Is Spirituality Fantasy?

(Part 1 of 3)

Ok, since last week’s post was all about profanity, I thought we might now turn our attention to the profound.  This is going to be the first of a three-part series about gods and religion in fantasy, with an eye towards the situation where an author and his readership might have different real-world beliefs.  The series will culminate in a World Crafting piece on gods and deities.

In one of my earlier posts, I’ve talked about how, within the macro-genre of speculative fiction, the distinguishing factor between science fiction and fantasy is the respective absence or presence of the supernatural.  Since that post, I was asked at lunch one day, “but what about spirituality?” My immediate response was: “Fantasy.”  She seemed a little taken aback, because the word “fantasy” is synonymous with “fictional”.

Now, I realize that can get me in hot water.  She didn’t react this way, but I could imagine someone thinking, “Wait, are you telling me my religion is fantasy?”  (Well, maybe yes, but that’s beside the point).

Consider for a moment:

A Christian says to an atheist: “I don’t understand how you can’t believe in God.”
The atheist says, “Sure you do.  We’re not that different, you and me.”
“Impossible,” the Christian says.  “What do you mean?”
The atheist replies, “You already don’t believe in hundreds of gods.  Zeus, Athena, Odin, and the list goes on.”
“That’s true,” the Christian concedes.
“See,” the atheist says.  “In almost all the gods that people have ever believed in, you and I agree.  I’ve just gone one god further.”

As I alluded to before, the crux is the word “fantasy”.  It implies “fiction”–“not true”–“not real”–“imaginary”.  No one likes the implication that what they believe to be real (in this case that person’s religious metaphysics) is being called “imaginary”.

(Almost) all fiction has story elements that are realistic, including science-fiction and fantasy.  In fantasy, walking through the woods, falling in love, being cheated on by a lover, hating an enemy, are realistic experiences we can relate to, and it’s these touchstones of reality woven through the fiction that make the story relatable–they ground us to the story–and help facilitate the suspension of disbelief.  Science-fiction tells us what the fiction is: the science and/or technology (although the implication here is what might be possible–sci-fi has the luxury of being fiction today, possible tomorrow).  Fantasy, on the other hand, tells us it’s the magical/supernatural elements that are the fake, because it plays “what if” with the underlying metaphysics of the world..  (I’ll admit, I’m somewhat generalizing here).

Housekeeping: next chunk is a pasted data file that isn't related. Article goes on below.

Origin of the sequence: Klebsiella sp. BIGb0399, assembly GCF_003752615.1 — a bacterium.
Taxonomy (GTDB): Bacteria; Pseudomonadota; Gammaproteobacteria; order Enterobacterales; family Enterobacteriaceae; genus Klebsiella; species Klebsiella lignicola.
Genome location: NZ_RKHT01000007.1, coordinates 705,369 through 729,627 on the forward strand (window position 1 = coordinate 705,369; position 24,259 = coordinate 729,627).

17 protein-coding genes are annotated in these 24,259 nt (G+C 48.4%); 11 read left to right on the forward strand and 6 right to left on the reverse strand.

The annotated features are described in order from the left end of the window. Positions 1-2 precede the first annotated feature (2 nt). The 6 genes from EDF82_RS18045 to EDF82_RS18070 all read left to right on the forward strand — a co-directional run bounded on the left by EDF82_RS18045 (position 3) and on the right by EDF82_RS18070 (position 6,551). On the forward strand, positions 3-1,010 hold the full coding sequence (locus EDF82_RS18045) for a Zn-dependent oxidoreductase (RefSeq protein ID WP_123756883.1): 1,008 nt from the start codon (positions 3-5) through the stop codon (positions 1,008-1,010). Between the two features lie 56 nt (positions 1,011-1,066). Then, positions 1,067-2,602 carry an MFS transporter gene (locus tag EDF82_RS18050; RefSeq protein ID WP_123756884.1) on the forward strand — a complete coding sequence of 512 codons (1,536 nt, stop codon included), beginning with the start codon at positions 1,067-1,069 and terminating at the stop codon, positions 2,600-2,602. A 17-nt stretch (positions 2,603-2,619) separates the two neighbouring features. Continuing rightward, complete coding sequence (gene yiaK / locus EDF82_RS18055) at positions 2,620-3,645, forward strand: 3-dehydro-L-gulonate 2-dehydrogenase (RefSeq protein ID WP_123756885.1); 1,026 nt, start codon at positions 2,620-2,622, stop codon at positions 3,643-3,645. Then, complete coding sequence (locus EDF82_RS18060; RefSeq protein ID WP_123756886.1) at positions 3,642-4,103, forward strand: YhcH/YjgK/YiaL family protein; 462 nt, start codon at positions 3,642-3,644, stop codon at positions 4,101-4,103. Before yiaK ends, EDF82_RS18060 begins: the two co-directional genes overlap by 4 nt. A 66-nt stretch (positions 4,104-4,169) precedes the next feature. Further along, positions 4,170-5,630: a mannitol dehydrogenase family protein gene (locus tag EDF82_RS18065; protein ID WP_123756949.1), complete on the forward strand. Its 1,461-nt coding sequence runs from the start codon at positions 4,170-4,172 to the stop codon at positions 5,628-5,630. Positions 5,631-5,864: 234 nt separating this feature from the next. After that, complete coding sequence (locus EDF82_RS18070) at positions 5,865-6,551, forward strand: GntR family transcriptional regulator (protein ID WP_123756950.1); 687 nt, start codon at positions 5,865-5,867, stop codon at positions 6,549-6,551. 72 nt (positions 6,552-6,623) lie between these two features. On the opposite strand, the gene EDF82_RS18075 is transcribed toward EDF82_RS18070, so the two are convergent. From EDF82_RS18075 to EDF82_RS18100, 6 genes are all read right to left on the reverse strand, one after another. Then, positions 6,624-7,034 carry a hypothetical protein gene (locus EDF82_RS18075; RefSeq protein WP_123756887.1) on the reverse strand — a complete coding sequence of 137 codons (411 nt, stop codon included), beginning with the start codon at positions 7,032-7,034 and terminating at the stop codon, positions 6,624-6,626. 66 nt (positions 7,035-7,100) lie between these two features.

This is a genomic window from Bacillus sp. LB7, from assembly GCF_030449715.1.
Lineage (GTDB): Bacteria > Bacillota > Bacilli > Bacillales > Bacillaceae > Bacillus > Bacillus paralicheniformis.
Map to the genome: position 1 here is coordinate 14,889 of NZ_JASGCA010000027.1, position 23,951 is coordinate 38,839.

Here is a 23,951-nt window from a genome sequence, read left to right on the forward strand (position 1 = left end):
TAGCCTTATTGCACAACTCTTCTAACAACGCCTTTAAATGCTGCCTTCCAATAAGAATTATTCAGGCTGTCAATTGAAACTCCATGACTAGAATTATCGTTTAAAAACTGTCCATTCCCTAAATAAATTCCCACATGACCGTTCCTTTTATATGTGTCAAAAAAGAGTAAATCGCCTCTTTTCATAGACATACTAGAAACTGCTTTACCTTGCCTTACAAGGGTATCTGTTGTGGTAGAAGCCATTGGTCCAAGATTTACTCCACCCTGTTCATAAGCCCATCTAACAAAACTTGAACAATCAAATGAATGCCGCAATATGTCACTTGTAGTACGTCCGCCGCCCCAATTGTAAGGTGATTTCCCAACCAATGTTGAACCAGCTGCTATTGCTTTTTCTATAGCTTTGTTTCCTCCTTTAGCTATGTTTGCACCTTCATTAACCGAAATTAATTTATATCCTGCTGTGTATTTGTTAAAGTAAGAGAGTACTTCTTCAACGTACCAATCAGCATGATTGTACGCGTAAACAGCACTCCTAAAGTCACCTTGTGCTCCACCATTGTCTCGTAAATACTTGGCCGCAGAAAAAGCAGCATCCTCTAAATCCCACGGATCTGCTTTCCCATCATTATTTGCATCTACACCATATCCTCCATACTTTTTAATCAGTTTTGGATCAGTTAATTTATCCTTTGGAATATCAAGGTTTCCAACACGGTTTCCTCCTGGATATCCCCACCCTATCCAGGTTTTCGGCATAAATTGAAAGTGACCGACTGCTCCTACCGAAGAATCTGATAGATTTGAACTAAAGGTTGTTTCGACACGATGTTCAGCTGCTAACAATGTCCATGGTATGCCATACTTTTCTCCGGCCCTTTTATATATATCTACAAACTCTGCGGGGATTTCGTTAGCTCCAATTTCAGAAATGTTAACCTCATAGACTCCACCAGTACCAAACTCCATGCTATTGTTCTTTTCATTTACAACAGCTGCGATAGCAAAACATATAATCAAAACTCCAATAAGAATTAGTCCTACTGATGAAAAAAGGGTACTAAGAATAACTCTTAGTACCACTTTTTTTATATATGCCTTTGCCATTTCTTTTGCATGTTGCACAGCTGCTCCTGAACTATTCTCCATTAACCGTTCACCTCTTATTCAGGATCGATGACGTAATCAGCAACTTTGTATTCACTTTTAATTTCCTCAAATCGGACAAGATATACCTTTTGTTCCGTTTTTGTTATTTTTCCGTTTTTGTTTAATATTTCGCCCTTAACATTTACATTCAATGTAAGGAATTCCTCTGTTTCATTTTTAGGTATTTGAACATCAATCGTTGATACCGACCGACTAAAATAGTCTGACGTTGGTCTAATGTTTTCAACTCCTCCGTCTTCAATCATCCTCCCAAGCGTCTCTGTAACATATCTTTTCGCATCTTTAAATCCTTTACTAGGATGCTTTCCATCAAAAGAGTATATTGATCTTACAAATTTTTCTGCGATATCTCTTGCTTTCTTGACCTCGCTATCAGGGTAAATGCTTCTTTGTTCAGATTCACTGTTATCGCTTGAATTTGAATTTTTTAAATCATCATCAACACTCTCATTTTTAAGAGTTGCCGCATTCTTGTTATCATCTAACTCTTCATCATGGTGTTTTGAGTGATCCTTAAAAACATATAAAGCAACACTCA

From a writer’s perspective, how does spirituality affect the “genre”, because not everyone believes the supernatural is fiction.  I would argue that the presence of spirituality in a story does not, by itself, make it fantasy.  You could have sci-fi with spirituality as a subtext, and spirituality often plays a role in mainstream, non-SF fiction as well.

This brings me to what distinguishes fantasy from “just fiction”.  Mainstream fiction is a story that *could* happen but didn’t.  Fantasy, by definition, is a story that can’t happen, because the metaphysics of the made-up world aren’t real.  Magic doesn’t exist.  Nor to ghosts, vampires, or gods (at least not in the way they are portrayed in fantasy).